Schloss Nordkirchen
Schloss Nordkirchen in the Gemeinde Nordkirchen
Nordkirchen is a municipality in the district of Coesfeld, in North Rhine-Westphalia, Germany. Nordkirchen's most famous site is Schloss Nordkirchen, built in the 18th century for a local bishop and known as the Versailles of Westphalia, as it is the largest residence in that part of Germany...

 in Kreis Coesfeld
Coesfeld is the capital of the district of Coesfeld in the German state of North Rhine-Westphalia.-History:Coesfeld received its city rights in 1197, but was first recorded earlier than that in the biography of St. Ludger, patron and first bishop of the diocese of Munster who was born north of...

, Westphalia
Westphalia is a region in Germany, centred on the cities of Arnsberg, Bielefeld, Dortmund, Minden and Münster.Westphalia is roughly the region between the rivers Rhine and Weser, located north and south of the Ruhr River. No exact definition of borders can be given, because the name "Westphalia"...

, Germany, built in 1703 to 1734, is known as the "Versailles of Westphalia
Palace of Versailles
The Palace of Versailles , or simply Versailles, is a royal château in Versailles in the Île-de-France region of France. In French it is the Château de Versailles....

" as it is the largest of the partly moated Wasserschlösser in that region. It was originally one of the residences of the Prince-bishops of Munster.


The present Baroque
Baroque architecture
Baroque architecture is a term used to describe the building style of the Baroque era, begun in late sixteenth century Italy, that took the Roman vocabulary of Renaissance architecture and used it in a new rhetorical and theatrical fashion, often to express the triumph of the Catholic Church and...

Schloss is a German word for a building similar to a château, palace or manor house; or what in the British Isles would be known as a stately home...

is the successor of a true moated Wasserschloss built in the sixteenth century for the von Morrien. The present structure was raised on the site in several building campaigns for the Fürstbischof Friedrich Christian von Plettenberg zu Lenhausen and his successor Fürstbischof Ferdinand von Plettenberg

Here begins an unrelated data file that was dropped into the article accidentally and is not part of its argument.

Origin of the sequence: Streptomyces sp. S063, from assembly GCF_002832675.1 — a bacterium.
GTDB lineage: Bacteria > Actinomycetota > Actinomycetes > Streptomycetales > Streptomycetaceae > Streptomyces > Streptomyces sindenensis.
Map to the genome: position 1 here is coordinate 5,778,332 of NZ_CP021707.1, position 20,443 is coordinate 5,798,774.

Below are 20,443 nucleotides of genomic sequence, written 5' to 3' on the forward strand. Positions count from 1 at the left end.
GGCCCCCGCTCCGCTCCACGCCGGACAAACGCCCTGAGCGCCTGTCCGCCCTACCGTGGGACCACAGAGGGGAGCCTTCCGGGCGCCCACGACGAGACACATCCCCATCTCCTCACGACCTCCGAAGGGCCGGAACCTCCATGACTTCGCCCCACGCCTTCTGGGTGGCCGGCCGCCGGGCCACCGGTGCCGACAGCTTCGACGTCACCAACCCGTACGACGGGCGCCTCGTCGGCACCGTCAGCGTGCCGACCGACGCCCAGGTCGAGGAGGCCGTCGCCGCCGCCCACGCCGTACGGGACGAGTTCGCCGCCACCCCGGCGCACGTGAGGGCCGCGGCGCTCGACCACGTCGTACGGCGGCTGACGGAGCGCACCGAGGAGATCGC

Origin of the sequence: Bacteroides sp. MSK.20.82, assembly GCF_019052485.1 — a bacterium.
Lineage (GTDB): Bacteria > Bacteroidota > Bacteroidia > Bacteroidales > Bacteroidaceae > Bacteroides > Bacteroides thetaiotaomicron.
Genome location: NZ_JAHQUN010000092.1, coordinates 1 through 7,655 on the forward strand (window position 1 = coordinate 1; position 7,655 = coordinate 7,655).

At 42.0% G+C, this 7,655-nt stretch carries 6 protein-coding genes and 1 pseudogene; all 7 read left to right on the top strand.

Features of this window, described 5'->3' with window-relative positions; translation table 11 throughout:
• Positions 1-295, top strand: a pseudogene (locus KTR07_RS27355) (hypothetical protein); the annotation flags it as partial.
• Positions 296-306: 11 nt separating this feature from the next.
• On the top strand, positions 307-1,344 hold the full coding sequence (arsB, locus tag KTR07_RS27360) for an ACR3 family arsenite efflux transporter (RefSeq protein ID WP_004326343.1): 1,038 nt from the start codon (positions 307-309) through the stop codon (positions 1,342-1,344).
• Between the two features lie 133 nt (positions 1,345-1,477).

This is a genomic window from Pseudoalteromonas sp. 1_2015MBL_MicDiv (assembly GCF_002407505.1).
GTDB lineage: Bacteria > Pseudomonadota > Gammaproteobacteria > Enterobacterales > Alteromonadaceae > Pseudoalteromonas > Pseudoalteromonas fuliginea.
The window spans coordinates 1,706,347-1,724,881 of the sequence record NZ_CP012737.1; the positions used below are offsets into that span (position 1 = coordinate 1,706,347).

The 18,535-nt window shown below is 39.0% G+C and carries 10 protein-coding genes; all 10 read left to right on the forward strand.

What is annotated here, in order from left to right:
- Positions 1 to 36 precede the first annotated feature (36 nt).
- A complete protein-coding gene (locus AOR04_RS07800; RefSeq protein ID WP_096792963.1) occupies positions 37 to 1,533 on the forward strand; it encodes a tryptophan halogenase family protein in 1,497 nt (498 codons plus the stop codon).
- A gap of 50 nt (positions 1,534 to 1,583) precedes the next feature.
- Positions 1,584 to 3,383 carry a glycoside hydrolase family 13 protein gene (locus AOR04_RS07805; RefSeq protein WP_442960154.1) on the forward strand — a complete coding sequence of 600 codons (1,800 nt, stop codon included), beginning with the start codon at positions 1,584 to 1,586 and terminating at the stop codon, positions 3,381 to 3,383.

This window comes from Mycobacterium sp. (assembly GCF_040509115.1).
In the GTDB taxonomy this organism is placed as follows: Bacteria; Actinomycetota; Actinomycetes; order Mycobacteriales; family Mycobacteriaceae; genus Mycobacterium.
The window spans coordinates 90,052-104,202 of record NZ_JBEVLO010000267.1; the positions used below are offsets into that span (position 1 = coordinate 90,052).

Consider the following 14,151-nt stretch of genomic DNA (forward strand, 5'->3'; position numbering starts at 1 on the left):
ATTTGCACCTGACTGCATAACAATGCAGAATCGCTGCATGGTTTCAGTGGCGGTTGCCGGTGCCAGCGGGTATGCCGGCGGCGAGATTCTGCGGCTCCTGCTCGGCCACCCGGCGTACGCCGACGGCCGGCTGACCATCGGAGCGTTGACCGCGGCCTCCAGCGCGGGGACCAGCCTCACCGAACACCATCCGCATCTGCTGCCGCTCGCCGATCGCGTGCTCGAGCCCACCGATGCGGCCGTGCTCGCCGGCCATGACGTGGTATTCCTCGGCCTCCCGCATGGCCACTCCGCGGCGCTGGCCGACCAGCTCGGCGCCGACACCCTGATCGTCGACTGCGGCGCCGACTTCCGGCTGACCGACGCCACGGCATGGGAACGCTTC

House of Plettenberg
The House of Plettenberg is a Westphalian noble family of the Uradel. It dates back at least to 1187, when Heidolphus de Plettenbrath was mentioned in a document by Philip I...

. It passed in 1833 to the Esterházy who alienated it to Duke Engelbert Marie von Arenberg in 1903. In 1933 the newly founded Arenberg-Nordkirchen GmbH assumed possession. From 1958 the schloss was the site of the business school Fachhochschule für Finanzen Nordrhein-Westfalen. It was purchased outright by Nordrhein-Westfalen in 1959, to which the neighboring Oranienburg and the park were subsequently added, as well as the southern area of deer park including a shelter belt of more than 1000 hectares of surrounding woodland, added in 2004.
Parts of the interior are open to the public, as are the parterre
A parterre is a formal garden construction on a level surface consisting of planting beds, edged in stone or tightly clipped hedging, and gravel paths arranged to form a pleasing, usually symmetrical pattern. Parterres need not have any flowers at all...

s and the surrounding park. The chapel may be rented for weddings.

Construction history